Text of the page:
Encyclopedia Of Detroit

Capuchin Mission

The Capuchin Soup Kitchen is one of Detroit’s primary community support and outreach programs. The organization is run by Capuchin Franciscan Friars, a male order of the Roman Catholic Church dedicated to addressing the needs of poor and disenfranchised people in cities around the world.

Historically, the Capuchin order was founded in 1528 in Italy. Officially known as Order of Capuchin Friars Minor, the organization established an American presence in 1856. The Detroit mission was born when the Capuchin order moved the headquarters of the St. Joseph Province to the city in 1881. Two years later, the friars established St. Bonaventure Monastery on Mount Elliott Street. During the Great Depression, friars Solanus Casey and Herman Buss started serving meals to those who came to the door of the monastery. Capuchin friars and volunteers continued to serve nourishment ever since, while expanding their programs. The Capuchin Soup Kitchen now manages two locations serving over 2,000 hot meals per day.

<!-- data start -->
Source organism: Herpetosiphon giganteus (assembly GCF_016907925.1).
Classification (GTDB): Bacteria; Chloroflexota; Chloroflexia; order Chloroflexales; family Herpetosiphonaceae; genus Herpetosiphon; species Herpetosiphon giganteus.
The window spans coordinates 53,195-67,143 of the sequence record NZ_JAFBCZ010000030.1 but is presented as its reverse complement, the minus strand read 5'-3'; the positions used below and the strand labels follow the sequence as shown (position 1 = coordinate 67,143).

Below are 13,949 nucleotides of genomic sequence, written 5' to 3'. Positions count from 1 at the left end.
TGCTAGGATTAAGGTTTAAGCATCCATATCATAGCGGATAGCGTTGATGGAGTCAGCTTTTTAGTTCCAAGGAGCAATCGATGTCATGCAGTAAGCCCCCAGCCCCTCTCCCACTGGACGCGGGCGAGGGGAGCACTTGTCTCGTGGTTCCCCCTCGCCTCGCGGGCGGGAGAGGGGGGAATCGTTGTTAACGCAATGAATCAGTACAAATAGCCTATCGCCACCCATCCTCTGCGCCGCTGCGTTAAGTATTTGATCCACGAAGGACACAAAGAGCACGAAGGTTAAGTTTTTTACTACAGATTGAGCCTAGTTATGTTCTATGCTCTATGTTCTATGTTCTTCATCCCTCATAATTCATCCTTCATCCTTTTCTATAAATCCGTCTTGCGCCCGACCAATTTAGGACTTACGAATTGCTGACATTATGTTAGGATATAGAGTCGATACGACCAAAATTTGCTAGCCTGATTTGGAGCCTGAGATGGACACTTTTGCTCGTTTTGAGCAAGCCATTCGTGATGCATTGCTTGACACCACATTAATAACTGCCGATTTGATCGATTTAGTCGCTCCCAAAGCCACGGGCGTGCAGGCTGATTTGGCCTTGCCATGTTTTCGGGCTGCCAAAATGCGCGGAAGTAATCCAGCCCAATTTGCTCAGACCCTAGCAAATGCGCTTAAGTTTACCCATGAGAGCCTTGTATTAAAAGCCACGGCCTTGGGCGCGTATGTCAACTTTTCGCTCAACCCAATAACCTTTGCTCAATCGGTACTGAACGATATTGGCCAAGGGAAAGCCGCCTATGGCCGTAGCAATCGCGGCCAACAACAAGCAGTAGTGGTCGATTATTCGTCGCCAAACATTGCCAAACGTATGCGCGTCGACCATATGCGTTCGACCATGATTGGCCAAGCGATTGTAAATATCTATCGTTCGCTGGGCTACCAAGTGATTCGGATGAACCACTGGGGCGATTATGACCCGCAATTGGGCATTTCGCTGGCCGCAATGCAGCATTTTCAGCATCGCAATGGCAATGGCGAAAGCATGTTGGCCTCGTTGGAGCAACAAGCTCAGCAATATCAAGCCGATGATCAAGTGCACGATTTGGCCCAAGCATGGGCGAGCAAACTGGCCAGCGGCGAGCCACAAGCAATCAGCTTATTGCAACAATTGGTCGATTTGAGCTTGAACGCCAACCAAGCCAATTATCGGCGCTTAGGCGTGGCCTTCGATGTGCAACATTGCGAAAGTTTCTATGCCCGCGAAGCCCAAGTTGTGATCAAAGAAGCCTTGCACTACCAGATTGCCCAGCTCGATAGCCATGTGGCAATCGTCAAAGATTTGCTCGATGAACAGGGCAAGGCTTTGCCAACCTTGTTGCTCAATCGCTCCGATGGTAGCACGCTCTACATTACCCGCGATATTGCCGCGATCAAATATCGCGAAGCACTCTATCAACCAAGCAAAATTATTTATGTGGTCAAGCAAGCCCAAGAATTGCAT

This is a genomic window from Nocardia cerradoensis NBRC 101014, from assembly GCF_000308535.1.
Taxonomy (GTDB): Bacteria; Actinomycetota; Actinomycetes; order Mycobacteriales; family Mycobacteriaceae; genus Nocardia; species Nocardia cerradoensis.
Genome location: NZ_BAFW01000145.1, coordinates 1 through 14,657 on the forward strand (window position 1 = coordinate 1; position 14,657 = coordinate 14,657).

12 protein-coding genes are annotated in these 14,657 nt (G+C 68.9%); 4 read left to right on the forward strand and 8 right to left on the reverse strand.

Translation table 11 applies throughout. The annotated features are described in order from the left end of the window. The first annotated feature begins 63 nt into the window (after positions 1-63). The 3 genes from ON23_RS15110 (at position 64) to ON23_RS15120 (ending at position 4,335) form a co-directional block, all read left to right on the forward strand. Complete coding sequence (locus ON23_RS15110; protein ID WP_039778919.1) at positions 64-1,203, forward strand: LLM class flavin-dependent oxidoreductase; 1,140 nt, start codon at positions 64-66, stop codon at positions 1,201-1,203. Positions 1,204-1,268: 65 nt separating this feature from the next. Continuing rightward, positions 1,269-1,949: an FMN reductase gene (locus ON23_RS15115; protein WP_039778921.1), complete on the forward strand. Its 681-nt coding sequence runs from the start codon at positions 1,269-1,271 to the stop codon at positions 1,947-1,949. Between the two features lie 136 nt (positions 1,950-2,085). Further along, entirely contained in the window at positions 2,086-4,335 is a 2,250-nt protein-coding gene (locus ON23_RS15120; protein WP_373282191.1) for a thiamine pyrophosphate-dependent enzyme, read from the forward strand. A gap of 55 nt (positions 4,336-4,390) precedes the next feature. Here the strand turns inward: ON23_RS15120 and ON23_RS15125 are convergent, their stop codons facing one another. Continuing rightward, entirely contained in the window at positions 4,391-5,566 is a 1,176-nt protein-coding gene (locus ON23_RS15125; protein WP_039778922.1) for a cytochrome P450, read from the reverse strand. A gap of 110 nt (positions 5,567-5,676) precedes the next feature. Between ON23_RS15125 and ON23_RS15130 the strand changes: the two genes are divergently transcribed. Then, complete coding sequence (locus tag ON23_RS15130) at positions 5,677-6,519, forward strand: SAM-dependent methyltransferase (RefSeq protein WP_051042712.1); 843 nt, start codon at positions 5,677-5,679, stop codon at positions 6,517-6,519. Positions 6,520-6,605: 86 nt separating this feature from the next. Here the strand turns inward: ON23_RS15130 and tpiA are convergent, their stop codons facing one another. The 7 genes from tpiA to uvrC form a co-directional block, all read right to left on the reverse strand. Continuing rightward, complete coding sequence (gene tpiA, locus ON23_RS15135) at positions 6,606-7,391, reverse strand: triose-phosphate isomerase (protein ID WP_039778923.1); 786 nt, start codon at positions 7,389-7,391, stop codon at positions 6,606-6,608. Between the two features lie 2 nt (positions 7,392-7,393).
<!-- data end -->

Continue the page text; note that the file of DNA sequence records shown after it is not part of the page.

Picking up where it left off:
The Capuchins also maintain a service and distribution center that helps families in transition obtain clothing, home furnishings and emergency food. Case management is provided by social workers, and support groups are offered. The mission serves up to 800 children per month with a library and art therapy studio, offers substance abuse treatment and generates fresh produce at their 25,000 square foot Earthworks Urban Farm. Their “On the Rise Bakery” provides work opportunities and interpersonal support people who are recovering from substance abuse or recently released from prison.

 


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St. Bonaventure Monastery, c.1920

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